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Eurovision Scandal 2019

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  • Eurovision Scandal 2019

    Ukraine’s Maruv wins Eurovision national selection, sparking controversy


    Pop singer Maruv has won Ukraine’s nomination to represent the country in this year’s Eurovision Song Contest. There’s just one problem: her Russian concerts put her candidacy at risk.

    With a provocative performance of “Siren Song,” Maruv claimed victory in Ukraine’s national selection for Eurovision on Feb. 23. The 27-year-old singer, whose real name is Anna Korsun, received five points from the jury and six points from the audience.

    That allowed her to clinch the nomination, beating out five other finalists: performers Freedom Jazz, Kazka, Brunettes Shoot Blondes, Yuko, and Anna Maria.

    Now, if the National Public Broadcasting Company of Ukraine signs off, Maruv will represent the country in Tel Aviv, Israel, where the 64th Eurovision Song Contest will take place on May 14–18.

    Korsun is hardly new to Ukraine’s music industry. She is a well-known member of the band The Pringlez, which took third place in the Russian music contest New Wave in 2015.

    But Korsun received true international recognition as Maruv, after the March 2018 premiere of her provocative “Drunk Groove” with DJ Boosin. The video hit received more than 88 million views.

    Maruv’s performances are often colored with eroticism. In her videos, Korsun draws on her experience working in a strip club during her student years, according to public broadcaster Suspilne.

    But that is hardly the most controversial thing about her in Ukraine.

    During the final selection for Eurovision, the jury repeatedly asked finalists two questions that are important for Ukraine: to whom the Crimean peninsula belongs and why some of the participating artists regularly tour through Russia.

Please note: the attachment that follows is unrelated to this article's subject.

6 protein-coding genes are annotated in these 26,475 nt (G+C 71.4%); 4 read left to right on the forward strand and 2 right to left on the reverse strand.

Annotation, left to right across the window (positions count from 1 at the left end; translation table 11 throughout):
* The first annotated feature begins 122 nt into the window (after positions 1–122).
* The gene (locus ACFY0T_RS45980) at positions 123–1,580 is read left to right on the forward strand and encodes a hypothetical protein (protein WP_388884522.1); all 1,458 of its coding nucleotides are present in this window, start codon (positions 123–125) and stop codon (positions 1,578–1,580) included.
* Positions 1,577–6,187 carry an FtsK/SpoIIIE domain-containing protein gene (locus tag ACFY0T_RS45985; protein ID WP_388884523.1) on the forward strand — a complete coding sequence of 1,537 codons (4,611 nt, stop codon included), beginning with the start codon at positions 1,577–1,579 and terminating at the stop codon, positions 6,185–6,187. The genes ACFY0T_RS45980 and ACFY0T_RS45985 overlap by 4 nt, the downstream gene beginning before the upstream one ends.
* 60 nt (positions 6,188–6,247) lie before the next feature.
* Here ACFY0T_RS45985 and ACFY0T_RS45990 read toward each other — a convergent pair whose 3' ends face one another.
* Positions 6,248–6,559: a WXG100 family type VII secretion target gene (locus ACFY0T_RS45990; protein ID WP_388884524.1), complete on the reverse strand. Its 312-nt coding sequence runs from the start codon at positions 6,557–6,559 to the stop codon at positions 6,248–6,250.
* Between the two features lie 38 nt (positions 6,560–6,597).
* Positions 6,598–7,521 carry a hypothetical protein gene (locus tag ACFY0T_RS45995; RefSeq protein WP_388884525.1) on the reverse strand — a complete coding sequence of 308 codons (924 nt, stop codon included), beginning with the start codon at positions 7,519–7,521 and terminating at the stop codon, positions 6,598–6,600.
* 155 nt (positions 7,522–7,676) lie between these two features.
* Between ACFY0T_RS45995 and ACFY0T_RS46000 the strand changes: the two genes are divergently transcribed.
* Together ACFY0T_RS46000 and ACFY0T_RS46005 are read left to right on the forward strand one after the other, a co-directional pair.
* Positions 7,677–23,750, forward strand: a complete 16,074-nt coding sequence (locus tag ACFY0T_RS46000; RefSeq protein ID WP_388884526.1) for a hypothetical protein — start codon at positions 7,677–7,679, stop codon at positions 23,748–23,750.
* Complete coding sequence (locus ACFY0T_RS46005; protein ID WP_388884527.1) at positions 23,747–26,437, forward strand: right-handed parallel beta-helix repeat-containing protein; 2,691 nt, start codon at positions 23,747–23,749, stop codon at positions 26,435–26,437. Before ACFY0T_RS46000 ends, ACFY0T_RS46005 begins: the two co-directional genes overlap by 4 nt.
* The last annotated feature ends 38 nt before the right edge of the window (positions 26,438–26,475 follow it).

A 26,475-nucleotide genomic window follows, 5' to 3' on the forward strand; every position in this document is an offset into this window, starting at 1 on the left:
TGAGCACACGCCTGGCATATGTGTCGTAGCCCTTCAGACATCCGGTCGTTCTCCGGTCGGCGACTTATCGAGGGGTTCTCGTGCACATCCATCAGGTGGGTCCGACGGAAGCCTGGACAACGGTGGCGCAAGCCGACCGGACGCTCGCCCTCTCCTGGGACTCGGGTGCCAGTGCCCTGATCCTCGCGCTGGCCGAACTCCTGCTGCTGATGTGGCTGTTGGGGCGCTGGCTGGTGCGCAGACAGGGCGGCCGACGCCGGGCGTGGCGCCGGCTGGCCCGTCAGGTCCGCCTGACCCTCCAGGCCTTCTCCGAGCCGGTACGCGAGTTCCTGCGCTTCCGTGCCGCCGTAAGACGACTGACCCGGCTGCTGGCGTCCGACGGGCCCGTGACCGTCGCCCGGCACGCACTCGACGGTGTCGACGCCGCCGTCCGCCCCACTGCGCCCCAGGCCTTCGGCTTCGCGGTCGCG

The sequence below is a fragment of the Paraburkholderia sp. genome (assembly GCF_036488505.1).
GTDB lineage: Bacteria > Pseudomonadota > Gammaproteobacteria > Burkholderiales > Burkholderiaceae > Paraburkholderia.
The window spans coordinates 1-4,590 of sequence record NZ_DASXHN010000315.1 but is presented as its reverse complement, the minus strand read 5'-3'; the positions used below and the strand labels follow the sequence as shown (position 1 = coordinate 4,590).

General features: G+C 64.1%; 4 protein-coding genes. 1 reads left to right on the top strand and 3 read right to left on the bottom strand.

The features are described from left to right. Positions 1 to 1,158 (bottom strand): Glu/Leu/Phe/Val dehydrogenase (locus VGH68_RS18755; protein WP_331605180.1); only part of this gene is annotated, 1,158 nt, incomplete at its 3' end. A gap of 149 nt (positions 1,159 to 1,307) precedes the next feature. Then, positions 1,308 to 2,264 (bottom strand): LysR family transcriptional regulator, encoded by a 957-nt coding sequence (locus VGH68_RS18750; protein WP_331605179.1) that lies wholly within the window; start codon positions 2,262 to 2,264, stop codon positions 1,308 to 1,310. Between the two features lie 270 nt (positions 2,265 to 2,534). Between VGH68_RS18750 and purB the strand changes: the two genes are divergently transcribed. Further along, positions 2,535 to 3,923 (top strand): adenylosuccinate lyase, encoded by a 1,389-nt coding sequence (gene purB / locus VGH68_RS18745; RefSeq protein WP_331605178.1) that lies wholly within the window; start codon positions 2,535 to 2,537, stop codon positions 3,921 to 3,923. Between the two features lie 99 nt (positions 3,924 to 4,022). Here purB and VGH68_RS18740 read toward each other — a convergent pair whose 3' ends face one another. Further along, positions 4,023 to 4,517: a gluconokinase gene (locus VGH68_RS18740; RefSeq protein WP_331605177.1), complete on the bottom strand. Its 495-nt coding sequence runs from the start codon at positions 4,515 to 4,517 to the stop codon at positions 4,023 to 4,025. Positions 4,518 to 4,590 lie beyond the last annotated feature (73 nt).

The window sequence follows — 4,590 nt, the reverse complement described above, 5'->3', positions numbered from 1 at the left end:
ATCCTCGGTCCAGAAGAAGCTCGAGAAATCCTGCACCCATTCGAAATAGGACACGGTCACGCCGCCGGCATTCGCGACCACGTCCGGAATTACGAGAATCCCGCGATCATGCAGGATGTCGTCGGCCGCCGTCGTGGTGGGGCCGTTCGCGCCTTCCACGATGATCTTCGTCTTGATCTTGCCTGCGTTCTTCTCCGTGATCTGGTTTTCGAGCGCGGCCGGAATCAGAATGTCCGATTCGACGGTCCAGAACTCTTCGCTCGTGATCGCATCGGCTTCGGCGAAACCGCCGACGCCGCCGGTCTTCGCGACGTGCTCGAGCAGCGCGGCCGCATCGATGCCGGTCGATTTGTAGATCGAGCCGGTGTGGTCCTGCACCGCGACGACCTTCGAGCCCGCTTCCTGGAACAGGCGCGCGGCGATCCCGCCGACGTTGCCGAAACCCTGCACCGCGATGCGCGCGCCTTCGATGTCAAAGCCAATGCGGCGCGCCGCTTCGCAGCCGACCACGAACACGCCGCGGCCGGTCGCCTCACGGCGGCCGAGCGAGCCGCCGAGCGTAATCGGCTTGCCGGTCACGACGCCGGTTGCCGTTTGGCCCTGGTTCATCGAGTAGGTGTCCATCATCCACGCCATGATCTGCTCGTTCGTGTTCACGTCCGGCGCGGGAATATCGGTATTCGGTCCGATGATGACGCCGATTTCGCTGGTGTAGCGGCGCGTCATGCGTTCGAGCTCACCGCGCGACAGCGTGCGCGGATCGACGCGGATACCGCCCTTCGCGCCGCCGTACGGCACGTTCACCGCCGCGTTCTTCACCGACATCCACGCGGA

Russia illegally annexed Crimea and occupied parts of Ukraine’s eastern Donbas region in 2014, effectively launching a war against Kyiv. As the fighting continues, returning Crimea and the Donbas to government control are key goals of the Ukrainian authorities.

    Maruv has repeatedly performed concerts in Russia. However, the artist sees no problem with this and says that she is trying to bring peace to Ukraine.

    “Everyone chooses their own way to bring peace: some take up weapons, some take up music,” she told the jury. “Performing concerts is my way of bringing peace.”

    She also isn’t poised to stop performing in Russia. The singer will give solo concerts in Moscow on April 6 and St. Petersburg on April 12.

    Not everyone is happy with that.

    “Ukraine’s representative (in Eurovision) cannot be an artist who tours through the aggressor state, plans to do so in the future, and sees nothing unacceptable about this,” deputy Prime Minister Vyacheslav Kyrylenko wrote on Twitter on Feb. 23. “Therefore, the story with the participant from Ukraine is far from complete,” he added.

    The National Public Broadcasting Company of Ukraine, or NPBC, will make a decision on Maruv’s nomination in the next 48 hours, NPBC management board member Oleksandra Koltsova told the Hromadske television channel on Feb. 24.

    “Now we should confirm or agree upon the victor, who will go (to Eurovision) from Ukraine,” she said. “And we as the public broadcaster will listen to society.”

    “We would like to hear answers from Maruv, and of course we would like to start a discourse in Ukrainian society: can an artist who represents Ukraine at Eurovision go on concert tours to Russia,” Koltsova added.

    However, later on Feb. 24, it appeared a decision had been reached. Maruv can sign a contract with the NPBC to represent Ukraine at Eurovision provided she cancels her concerts in Russia, the public broadcaster’s television channel UA:Pershy announced on Facebook. So far, there has been no response from the performer.

    The annual Eurovision Song Contest, launched in 1956, is held in the country of the previous year’s winner. In 2018, Israel’s Netta Barzilai won the contest with her song “Toy” in Lisbon, Portugal.

    Each year, up to 600 million viewers tune into Eurovision worldwide. Ukraine first entered the contest in 2003. Since then, two Ukrainian performers have won Eurovision — singers Ruslana in 2004 and Jamala in 2016.


    By Natalia Datskevych.
    https://www.kyivpost.com/lifestyle/m...ntroversy.html
    Last edited by DarkGreenGarnet; 02-24-2019, 09:11 PM.
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